Recent Posts

Student Reporter is now Pro Journo

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In 2011, when Tim founded Student Reporter as part of his oikos Phd fellowship, he envisioned to build The Economist for young people.

Why We Need Agile Servant Leaders

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Do world leaders have the big picture and a good understanding of the world we live in? A Q&A with Gilbert Probst from the World Economic Forum on his new book, “Tackling Complexity.”

Can Tech Entrepreneurship Be a Solution to Youth Unemployment in Egypt?

Two attendees of the Maker Faire Africa show the entrepreneurial spirit nascent in Cairo and beyond.

Following the Arab Spring, observers in Egypt have noticed that more and more young people are interested in entrepreneurship and self-employment. Tech entrepreneurship especially is gaining increasing institutional support. Some even see it as a means of mitigating the country’s record-setting unemployment that has largely afflicted Egypt’s youth (80 percent of those unemployed are under 30). “Egyptians have been facing drastic sociopolitical and economic changes,” says Dalia Mohamad Abd-Allah, a young entrepreneur from Cairo. “Since young people have played a role in that change, they are getting a sense of ownership of their own destiny.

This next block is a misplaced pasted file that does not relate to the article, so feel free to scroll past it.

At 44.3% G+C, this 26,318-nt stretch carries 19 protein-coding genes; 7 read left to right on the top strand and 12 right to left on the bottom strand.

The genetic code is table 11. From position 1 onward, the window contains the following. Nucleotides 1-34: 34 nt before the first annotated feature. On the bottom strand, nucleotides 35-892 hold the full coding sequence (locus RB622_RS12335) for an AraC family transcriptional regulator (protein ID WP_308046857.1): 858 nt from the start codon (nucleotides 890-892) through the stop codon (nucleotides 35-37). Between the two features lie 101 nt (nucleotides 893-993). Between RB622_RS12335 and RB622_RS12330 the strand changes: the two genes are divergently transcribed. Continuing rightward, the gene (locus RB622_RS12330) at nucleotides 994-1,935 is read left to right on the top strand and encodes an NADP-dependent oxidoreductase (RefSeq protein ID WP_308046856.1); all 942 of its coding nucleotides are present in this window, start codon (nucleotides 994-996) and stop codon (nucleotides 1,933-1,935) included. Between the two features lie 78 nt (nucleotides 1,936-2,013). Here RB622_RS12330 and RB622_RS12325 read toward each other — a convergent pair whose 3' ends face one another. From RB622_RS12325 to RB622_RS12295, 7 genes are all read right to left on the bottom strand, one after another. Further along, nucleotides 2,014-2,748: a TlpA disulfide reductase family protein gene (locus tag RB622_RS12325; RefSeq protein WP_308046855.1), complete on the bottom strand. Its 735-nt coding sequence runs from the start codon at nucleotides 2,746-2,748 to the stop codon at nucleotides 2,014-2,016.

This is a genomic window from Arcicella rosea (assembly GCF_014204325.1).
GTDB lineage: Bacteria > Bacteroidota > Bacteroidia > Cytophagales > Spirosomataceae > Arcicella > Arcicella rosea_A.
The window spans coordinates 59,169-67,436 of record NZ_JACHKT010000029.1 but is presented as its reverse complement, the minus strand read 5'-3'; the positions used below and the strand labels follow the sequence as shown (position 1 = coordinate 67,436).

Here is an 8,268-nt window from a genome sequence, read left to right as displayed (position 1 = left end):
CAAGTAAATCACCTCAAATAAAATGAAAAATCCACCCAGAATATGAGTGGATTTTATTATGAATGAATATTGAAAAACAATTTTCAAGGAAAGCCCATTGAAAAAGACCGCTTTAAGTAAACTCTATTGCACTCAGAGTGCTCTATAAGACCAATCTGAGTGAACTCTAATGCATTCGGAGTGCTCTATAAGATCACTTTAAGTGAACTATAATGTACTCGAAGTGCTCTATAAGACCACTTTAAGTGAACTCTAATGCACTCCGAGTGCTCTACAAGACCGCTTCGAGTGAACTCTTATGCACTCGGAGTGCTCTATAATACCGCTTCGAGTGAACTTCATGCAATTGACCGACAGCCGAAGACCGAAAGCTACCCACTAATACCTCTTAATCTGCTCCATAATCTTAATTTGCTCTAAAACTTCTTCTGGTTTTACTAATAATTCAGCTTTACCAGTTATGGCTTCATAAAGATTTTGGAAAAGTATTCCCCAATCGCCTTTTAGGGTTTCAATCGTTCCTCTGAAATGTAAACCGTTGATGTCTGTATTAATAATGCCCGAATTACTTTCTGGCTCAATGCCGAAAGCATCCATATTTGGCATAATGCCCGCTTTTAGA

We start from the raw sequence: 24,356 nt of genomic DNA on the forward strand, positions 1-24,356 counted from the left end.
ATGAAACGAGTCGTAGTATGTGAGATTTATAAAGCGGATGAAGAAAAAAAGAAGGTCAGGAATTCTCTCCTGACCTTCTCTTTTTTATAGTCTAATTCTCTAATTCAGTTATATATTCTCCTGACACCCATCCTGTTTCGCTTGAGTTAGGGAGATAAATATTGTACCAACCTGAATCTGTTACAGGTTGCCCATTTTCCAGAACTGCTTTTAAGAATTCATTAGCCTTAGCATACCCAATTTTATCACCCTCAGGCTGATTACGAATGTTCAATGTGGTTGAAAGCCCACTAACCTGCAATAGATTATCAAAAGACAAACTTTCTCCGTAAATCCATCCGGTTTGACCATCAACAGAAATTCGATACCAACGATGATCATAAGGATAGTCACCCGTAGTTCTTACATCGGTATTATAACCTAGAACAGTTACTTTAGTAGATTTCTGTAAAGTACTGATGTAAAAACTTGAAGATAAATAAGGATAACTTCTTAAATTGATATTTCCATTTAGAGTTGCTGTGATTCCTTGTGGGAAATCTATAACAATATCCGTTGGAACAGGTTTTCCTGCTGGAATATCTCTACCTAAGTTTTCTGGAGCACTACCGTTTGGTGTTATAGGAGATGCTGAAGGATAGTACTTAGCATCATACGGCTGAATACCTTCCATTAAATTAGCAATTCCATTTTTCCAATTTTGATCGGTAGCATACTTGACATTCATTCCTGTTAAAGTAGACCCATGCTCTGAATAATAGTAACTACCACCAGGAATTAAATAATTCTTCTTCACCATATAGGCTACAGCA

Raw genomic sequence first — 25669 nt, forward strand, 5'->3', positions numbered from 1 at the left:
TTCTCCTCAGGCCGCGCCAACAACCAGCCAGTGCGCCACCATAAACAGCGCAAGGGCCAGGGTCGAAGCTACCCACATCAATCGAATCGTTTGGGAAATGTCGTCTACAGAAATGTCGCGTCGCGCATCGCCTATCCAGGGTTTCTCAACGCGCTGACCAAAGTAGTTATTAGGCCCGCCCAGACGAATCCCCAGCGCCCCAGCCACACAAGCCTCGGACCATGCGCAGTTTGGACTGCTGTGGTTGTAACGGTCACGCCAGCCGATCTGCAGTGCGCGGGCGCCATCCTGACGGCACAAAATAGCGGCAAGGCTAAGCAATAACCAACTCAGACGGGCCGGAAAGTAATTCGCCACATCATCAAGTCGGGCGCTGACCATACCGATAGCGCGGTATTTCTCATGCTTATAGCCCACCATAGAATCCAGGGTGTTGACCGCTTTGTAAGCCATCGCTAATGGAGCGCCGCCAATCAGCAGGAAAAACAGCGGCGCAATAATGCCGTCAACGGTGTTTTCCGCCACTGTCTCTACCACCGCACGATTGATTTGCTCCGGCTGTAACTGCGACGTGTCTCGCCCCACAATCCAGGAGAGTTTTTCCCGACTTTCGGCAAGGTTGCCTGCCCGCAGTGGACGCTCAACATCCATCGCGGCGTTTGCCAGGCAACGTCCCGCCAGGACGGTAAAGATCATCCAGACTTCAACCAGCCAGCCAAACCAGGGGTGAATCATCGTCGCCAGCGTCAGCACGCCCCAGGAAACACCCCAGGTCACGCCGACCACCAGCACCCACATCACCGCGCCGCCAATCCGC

State of Nature: In “Windfall,” Journalist McKenzie Funk Recasts the Conversation About Climate Change

On an expedition in Bolivia.

Journalist McKenzie Funk is an adventurer, as much in his intellectual pursuits as in his taste for sport. He would rather climb a 26,000-foot mountain than hang with the press corps. So it is with his new book, “Windfall: The Booming Business of Global Warming,” which recounts myriad efforts to cash in on climate change. An absurd display of Canadian militarism first piqued Funk’s interest in the topic. In 2006, he found himself aboard the Canadian frigate HMCS Montréal as it surged toward the Northwest Passage.

Fixing the Freelance Future: E-Work’s Brave New World Comes With Serious Drawbacks

As the next billion people come online, nations will need to ensure that their labor forces aren’t shortchanged in a hyper-competitive world.

Science writer Julian Taub has been freelancing for close to three years now. He has written for prominent publications, believes he has a strong network and understands what it takes to land work. Yet writing for the Web on a contingent basis hasn’t been easy. As Taub points out, he “would be afraid to do it as [his] sole source of income. Just because it’s very precarious: You don’t know what’s going to come up, there’s not many guarantees, and it’s really tough to be one step ahead” on a beat.